It seems to me strange to try to model "appeal" as a function of independent variables which are the items selected by respondents. The independent variables would not truly be independent and level balanced. They would be based on the respondents' preferences, so the logic seems circular to me.
It seems to me you have two models: how prices and availability of items lead to choice into the shopping cart. Then, how the utility of each bundle placed in the shopping cart relates to the "appeal" rating scale. Tom Eagle's two-stage model that he described in his paper seems more related to me:
Eagle, T. 2010. Modeling demand using simple methods: joint discrete/continuous modeling. In Sawtooth Software Conference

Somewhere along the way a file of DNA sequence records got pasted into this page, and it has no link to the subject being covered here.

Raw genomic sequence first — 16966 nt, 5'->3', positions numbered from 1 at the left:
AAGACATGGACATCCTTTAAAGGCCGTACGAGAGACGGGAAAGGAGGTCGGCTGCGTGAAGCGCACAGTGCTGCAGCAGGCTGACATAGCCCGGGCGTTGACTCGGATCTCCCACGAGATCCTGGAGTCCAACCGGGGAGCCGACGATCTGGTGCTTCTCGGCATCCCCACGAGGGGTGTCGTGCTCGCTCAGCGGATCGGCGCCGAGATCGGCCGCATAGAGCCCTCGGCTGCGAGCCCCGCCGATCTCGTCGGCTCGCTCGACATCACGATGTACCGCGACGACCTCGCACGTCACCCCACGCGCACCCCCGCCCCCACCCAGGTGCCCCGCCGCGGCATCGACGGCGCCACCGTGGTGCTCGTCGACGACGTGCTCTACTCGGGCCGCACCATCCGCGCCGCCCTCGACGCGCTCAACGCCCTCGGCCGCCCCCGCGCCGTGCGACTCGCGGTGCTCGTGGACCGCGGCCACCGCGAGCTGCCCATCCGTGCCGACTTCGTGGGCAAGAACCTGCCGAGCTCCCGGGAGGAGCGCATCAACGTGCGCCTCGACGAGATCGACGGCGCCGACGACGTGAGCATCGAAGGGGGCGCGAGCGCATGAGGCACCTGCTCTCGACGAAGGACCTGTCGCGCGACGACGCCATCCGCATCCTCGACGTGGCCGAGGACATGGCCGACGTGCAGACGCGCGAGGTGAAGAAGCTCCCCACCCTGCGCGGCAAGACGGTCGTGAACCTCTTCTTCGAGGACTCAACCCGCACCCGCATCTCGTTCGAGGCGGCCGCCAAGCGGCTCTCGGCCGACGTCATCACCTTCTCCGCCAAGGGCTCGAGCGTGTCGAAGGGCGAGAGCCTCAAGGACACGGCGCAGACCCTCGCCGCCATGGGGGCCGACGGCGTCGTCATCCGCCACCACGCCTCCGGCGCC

Proceedings, pp. 283–308. Orem, Utah: Sawtooth Software.
Essentially, you are building a model of choice first using MNL approaches (like our MBC does). But, then you build a second regression model that relates the utility of the alternative from the first model to the rating scale from your Appeal variable.
Or there are classes of models that I haven't played around with that involve predicting consideration, and then choice given consideration. But, your second stage is a rating, rather than a choice.